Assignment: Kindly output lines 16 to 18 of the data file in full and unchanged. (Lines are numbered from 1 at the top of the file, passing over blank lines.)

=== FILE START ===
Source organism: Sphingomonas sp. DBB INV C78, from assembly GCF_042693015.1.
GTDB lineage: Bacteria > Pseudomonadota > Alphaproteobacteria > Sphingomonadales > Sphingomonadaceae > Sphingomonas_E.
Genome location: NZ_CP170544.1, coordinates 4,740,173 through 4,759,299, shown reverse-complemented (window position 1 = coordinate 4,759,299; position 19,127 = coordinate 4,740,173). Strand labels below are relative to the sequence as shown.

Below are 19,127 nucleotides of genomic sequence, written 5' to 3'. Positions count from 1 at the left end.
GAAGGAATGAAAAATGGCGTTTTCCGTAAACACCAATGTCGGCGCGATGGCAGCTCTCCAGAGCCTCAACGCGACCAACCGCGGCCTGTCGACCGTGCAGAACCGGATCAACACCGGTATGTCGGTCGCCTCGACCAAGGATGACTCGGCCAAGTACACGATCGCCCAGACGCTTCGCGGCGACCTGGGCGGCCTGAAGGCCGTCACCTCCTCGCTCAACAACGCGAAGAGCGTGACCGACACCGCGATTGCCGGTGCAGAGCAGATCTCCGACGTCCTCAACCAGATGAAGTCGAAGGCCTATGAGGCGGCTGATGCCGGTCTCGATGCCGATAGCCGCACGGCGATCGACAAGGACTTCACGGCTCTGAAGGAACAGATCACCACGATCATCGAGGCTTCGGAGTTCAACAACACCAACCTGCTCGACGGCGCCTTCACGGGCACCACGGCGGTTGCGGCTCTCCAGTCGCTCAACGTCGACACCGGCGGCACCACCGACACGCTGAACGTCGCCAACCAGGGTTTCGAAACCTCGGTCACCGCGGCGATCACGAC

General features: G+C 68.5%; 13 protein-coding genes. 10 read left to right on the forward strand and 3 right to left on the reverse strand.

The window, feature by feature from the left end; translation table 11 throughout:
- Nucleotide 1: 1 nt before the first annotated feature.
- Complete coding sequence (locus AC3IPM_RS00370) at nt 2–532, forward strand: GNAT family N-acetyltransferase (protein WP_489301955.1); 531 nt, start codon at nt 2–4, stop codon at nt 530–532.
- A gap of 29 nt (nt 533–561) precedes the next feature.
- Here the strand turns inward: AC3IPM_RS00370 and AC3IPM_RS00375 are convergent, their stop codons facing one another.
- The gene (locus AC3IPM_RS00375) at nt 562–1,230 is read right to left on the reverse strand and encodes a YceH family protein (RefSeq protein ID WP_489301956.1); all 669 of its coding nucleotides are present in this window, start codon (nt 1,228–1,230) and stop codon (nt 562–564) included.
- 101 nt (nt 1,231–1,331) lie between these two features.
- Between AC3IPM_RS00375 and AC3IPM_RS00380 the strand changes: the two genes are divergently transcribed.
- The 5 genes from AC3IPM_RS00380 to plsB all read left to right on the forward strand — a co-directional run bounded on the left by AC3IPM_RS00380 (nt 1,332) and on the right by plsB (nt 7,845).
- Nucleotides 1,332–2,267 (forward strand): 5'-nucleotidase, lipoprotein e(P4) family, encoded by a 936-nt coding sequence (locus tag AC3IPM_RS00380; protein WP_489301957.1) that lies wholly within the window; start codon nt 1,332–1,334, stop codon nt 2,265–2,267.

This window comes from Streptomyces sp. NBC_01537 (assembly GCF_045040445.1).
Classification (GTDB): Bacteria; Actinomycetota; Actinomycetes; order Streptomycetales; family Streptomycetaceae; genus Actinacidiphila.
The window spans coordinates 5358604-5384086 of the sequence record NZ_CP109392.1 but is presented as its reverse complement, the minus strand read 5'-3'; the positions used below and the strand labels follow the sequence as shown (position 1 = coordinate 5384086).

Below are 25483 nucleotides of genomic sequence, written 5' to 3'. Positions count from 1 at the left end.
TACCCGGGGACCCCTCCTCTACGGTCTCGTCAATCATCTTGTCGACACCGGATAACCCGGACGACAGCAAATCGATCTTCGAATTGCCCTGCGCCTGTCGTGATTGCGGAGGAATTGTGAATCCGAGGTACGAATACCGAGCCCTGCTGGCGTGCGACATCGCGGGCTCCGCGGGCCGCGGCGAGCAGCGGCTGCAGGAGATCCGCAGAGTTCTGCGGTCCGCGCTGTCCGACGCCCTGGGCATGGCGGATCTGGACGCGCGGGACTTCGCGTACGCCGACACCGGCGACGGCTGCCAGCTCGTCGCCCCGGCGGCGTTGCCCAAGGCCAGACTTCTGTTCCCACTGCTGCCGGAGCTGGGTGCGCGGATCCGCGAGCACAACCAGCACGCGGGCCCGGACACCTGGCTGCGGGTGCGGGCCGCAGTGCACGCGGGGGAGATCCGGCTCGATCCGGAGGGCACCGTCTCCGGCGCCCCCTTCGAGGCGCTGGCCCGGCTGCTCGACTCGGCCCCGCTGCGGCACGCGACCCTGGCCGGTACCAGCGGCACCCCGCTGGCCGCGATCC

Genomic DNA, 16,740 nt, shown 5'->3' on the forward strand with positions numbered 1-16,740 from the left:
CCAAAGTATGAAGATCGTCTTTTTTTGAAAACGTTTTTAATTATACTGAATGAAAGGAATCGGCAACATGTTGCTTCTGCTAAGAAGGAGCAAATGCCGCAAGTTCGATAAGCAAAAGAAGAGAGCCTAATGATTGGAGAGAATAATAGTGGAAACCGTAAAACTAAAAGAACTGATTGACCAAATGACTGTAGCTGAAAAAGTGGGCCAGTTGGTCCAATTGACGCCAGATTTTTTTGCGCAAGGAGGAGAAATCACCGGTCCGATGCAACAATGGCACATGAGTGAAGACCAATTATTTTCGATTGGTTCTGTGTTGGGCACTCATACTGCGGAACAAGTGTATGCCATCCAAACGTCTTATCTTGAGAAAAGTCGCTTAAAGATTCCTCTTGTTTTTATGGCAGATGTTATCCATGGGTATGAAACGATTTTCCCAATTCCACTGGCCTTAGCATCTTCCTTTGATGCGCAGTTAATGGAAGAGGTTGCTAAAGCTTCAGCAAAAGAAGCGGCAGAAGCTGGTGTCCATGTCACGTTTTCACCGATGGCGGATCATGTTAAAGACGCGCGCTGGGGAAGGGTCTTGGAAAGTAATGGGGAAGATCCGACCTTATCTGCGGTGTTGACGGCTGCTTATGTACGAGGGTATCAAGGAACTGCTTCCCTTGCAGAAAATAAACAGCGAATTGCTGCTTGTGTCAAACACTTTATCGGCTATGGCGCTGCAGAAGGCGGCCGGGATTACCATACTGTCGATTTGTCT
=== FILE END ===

- Nucleotides 1,332–2,267 (forward strand): 5'-nucleotidase, lipoprotein e(P4) family, encoded by a 936-nt coding sequence (locus tag AC3IPM_RS00380; protein WP_489301957.1) that lies wholly within the window; start codon nt 1,332–1,334, stop codon nt 2,265–2,267.

This window comes from Streptomyces sp. NBC_01537 (assembly GCF_045040445.1).
Classification (GTDB): Bacteria; Actinomycetota; Actinomycetes; order Streptomycetales; family Streptomycetaceae; genus Actinacidiphila.